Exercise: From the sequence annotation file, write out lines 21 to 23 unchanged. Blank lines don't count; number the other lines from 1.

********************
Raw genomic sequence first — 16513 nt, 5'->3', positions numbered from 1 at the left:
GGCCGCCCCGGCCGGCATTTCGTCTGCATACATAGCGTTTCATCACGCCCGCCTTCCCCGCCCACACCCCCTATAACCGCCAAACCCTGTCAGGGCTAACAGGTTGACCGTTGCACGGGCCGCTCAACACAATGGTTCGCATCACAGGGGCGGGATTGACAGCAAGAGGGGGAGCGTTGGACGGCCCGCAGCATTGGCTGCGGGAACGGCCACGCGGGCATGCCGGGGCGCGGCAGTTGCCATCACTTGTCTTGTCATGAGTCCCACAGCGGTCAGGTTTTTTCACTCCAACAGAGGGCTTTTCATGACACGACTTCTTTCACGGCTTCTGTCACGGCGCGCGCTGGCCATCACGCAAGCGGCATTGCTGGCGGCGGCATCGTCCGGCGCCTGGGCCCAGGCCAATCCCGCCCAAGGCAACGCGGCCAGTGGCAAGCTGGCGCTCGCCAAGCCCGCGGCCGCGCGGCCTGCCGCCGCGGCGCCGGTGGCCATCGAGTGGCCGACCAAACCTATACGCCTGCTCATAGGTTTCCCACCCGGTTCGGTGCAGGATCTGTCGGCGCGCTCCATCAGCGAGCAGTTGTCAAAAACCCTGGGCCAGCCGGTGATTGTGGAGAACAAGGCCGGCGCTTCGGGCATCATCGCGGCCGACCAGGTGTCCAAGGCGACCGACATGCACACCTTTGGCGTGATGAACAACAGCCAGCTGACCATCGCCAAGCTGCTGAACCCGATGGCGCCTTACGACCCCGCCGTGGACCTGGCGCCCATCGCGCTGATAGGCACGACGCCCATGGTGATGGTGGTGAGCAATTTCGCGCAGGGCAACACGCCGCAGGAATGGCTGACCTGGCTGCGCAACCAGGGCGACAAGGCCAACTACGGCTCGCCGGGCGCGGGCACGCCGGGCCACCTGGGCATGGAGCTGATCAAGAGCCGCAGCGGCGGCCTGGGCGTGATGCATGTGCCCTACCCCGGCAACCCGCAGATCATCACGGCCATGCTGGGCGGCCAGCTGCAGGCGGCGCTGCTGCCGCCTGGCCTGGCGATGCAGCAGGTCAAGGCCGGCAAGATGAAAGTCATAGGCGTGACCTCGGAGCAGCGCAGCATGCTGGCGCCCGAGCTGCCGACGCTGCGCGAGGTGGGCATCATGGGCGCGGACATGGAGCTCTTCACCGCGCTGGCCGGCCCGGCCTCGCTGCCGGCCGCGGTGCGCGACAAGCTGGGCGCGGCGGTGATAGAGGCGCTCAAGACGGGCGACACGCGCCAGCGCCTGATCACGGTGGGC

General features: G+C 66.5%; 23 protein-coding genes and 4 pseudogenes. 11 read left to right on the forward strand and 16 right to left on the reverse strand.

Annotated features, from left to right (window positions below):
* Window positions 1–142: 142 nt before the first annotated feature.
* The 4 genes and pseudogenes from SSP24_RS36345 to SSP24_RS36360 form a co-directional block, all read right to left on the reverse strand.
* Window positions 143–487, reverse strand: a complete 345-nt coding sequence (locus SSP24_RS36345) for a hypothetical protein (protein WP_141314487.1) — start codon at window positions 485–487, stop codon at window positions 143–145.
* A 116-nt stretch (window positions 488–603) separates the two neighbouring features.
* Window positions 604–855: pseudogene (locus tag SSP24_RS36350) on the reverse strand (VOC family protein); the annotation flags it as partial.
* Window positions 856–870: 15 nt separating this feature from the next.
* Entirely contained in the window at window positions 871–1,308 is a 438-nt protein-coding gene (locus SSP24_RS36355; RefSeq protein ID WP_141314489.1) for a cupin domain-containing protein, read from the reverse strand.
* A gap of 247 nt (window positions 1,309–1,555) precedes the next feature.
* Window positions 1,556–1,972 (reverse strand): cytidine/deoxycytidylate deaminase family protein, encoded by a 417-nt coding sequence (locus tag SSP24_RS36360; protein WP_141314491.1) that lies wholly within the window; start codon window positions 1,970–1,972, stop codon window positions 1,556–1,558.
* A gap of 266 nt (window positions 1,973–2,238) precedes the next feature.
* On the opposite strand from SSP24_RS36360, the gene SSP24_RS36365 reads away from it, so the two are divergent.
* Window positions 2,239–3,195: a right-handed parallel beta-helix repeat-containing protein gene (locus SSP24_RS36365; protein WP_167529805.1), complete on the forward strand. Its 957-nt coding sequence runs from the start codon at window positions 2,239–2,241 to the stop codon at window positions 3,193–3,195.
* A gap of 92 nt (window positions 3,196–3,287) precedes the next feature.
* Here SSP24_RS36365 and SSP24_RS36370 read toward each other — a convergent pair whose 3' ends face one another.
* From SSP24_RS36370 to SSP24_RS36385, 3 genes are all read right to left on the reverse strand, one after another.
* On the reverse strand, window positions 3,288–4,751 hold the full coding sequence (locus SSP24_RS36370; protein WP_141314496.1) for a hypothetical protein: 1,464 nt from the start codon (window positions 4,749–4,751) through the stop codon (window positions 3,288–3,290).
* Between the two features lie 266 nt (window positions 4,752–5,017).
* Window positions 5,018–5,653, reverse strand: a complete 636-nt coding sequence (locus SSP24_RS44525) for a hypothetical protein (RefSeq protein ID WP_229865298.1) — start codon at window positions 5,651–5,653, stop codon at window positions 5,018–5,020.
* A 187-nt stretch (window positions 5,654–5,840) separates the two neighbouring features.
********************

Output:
* Between the two features lie 266 nt (window positions 4,752–5,017).
* Window positions 5,018–5,653, reverse strand: a complete 636-nt coding sequence (locus SSP24_RS44525) for a hypothetical protein (RefSeq protein ID WP_229865298.1) — start codon at window positions 5,651–5,653, stop codon at window positions 5,018–5,020.
* A 187-nt stretch (window positions 5,654–5,840) separates the two neighbouring features.